“Nothing phases him. The passed ball, wild pitch, whatever you want to call it, he didn’t care. He went right back out and threw it again.”

Recap: No. 13 Lowell 4, No. 7 BC High 2

May, 18, 2012

LOWELL, Mass. -- It is a known fact that big-time pitchers are usually at their best in big-game situations.

Lowell High’s Matt Tulley certainly falls into that classification of big-time pitcher. Tonight the senior righty showed why, as he surrendered just four hits while striking out 11 in a complete game 4-2 non-league victory effort over BC High at Alumni Field.

“I knew this was the most-anticipated game of the year for us,” said Tulley, who will play for Virginia Tech next season. “I was just very excited to play. Coach (Danny) Graham told me about a pitcher from this area named Jeff Allison (who played at Peabody High and was a first-round pick of the Florida Marlins) and how gritty a player he was and I just tried to follow that.

"Warming up in the bullpen I didn't feel that good. I don't know what it was but I wasn't to worried about it. I just knew I had to zone in more and get focused. Once I got out there I felt great.”

Tulley mixed his fastball and cutter with a knee-buckling curve, which proved to be his most effective pitch of the evening as it kept Eagles (13-5) off-balanced throughout.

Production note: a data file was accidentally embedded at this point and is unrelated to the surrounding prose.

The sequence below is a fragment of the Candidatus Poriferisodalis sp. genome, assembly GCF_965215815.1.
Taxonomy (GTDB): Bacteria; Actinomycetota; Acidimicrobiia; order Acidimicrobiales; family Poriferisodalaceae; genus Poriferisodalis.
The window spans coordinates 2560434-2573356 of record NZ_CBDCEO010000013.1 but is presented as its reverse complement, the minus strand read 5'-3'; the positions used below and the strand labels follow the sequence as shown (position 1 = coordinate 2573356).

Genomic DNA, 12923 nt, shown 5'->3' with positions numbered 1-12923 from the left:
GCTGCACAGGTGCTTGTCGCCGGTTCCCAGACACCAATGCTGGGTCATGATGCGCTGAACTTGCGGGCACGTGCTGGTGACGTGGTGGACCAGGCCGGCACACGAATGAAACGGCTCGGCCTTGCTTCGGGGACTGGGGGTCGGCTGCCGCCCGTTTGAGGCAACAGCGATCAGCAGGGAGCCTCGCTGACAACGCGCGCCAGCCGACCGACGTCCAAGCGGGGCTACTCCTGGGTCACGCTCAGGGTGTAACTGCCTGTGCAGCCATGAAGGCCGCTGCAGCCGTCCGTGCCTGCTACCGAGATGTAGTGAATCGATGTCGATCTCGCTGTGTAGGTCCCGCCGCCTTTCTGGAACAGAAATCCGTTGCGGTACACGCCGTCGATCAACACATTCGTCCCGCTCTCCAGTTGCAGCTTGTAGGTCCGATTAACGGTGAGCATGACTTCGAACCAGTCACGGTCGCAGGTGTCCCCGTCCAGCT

“We had chances but let to many opportunities go by,” BC High coach Norm Walsh said. “(Tulley) is obviously one of the top 4-5 guys we’ve seen all year. Him changing speeds on his breaking ball was the biggest thing. It wasn't so much the fastball but the ability for him to change speeds on the breaking ball. He competes. That’s what you want to see out of your pitchers -- to be aggressive and go after hitters like he did tonight.”

With the contest tied 2-2 through 5 1/2 innings, the Red Raiders (13-3) put this one to rest in their half of the sixth. With John Arens in relief of starter Trent Berg (5 IP, 2 runs, 7 hits, 4 Ks) on the mound, Lowell’s Roger Roman opened the frame with a single. After advancing to second on Matt Cassella’s well-executed sacrifice bunt, the senior eventually came around to score the go-ahead run on a Chad Gens fielder’s choice. The Red Raiders added another run moments later on a Tulley (2 hits, 2 RBI) single to left that scored Mike Hart, who walked.

“We knew it was going to be a good game,” Graham said. “It was a great performance by Matt, and he was very gutsy right to the end. Credit our kids. This one was fun to watch. (BC High) is a helluva team and they compete hard. You could see at the end of the game how meaningful it was to beat a program like BC High. Anytime you win it’s great but when you beat a quality team it’s even better. Our kids were definitely up for the challenge.”